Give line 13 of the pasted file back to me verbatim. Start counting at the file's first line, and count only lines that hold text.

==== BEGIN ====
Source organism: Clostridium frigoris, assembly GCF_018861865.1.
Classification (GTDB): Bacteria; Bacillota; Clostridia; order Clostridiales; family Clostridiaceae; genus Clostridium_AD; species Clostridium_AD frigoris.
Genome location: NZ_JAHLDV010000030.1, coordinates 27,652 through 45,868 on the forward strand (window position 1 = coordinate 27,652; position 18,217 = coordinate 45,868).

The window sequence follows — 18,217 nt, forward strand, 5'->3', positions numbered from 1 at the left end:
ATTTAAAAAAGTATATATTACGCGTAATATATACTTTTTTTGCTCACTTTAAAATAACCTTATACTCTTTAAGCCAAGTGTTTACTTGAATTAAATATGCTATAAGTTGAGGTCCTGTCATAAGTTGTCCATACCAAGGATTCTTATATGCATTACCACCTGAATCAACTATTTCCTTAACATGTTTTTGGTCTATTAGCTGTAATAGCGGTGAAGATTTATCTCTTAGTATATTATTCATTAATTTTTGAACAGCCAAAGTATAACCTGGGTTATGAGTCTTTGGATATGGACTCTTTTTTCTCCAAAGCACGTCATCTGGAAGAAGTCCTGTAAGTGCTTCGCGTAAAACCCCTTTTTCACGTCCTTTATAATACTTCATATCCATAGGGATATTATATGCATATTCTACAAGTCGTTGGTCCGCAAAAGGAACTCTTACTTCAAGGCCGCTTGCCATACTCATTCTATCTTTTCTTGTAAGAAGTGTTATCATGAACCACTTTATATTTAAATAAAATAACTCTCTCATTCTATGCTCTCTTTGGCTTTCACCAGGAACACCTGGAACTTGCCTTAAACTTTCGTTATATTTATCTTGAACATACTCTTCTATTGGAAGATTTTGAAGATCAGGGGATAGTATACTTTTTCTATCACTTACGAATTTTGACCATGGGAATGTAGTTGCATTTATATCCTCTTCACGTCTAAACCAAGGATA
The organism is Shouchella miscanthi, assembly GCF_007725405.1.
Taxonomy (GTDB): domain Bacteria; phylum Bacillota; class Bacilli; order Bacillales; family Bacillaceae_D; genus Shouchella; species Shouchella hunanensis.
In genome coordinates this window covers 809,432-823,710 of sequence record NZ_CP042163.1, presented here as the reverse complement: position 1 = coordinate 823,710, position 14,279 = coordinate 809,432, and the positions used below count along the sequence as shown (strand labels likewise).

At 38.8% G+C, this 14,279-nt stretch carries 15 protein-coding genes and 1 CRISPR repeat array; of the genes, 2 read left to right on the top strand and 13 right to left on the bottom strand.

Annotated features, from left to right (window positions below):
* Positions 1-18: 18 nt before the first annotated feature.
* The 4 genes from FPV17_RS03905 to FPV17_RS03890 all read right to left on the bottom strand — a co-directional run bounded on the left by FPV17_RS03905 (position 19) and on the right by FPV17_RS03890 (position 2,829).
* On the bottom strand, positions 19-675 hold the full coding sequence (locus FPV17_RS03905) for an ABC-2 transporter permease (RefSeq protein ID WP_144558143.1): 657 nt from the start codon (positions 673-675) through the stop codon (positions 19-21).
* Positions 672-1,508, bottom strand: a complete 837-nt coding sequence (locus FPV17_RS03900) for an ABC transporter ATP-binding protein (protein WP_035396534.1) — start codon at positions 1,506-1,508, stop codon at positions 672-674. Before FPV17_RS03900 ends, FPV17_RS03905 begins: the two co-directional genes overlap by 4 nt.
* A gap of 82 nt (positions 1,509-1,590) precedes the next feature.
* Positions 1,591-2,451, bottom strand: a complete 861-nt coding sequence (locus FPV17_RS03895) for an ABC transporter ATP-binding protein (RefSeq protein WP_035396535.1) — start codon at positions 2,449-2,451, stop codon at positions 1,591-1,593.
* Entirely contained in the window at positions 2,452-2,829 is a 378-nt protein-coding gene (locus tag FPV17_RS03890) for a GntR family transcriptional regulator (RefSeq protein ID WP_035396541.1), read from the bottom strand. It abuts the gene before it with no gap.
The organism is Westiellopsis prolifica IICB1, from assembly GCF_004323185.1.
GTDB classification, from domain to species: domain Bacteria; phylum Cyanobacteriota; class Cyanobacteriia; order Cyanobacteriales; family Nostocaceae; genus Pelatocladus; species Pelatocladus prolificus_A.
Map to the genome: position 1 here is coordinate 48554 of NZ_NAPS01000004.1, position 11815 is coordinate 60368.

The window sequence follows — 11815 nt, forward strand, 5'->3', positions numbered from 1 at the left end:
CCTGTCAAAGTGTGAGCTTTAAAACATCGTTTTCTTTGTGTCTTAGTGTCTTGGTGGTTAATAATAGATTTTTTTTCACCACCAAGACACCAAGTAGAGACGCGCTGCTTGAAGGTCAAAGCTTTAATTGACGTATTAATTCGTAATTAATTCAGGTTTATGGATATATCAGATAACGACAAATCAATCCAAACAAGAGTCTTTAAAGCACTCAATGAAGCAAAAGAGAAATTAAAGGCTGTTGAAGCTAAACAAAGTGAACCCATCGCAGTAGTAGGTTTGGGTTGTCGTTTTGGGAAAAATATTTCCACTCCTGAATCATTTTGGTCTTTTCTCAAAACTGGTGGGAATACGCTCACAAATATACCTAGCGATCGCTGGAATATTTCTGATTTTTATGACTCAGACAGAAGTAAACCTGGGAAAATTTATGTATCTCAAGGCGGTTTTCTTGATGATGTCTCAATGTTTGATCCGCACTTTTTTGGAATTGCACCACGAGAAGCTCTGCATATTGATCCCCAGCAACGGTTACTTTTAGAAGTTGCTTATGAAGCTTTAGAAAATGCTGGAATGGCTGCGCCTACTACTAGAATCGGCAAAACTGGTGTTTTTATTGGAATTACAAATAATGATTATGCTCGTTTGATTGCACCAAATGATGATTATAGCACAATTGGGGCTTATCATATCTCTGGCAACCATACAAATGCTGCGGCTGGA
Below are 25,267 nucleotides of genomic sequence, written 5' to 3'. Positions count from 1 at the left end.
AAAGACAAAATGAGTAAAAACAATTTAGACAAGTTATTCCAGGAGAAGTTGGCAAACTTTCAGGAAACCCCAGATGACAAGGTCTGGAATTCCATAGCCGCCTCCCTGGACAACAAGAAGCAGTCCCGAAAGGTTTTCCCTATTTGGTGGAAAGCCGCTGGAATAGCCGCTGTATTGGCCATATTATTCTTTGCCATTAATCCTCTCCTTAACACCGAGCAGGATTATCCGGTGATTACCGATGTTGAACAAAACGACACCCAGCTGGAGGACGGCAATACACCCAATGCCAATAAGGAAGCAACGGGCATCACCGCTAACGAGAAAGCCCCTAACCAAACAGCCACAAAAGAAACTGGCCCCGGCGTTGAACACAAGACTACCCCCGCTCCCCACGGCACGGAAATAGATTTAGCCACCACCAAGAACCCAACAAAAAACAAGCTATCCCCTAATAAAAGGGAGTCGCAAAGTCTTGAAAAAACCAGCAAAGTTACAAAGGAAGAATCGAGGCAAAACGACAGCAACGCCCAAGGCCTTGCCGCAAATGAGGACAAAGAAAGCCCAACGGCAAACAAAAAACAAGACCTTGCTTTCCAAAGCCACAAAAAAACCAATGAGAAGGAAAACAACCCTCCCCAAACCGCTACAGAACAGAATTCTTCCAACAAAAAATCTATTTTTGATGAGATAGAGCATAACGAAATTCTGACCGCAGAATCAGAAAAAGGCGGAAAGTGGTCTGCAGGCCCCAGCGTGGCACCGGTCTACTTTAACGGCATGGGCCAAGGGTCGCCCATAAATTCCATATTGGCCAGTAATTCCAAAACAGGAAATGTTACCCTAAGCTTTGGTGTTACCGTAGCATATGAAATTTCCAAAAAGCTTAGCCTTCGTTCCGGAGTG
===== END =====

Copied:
* On the bottom strand, positions 19-675 hold the full coding sequence (locus FPV17_RS03905) for an ABC-2 transporter permease (RefSeq protein ID WP_144558143.1): 657 nt from the start codon (positions 673-675) through the stop codon (positions 19-21).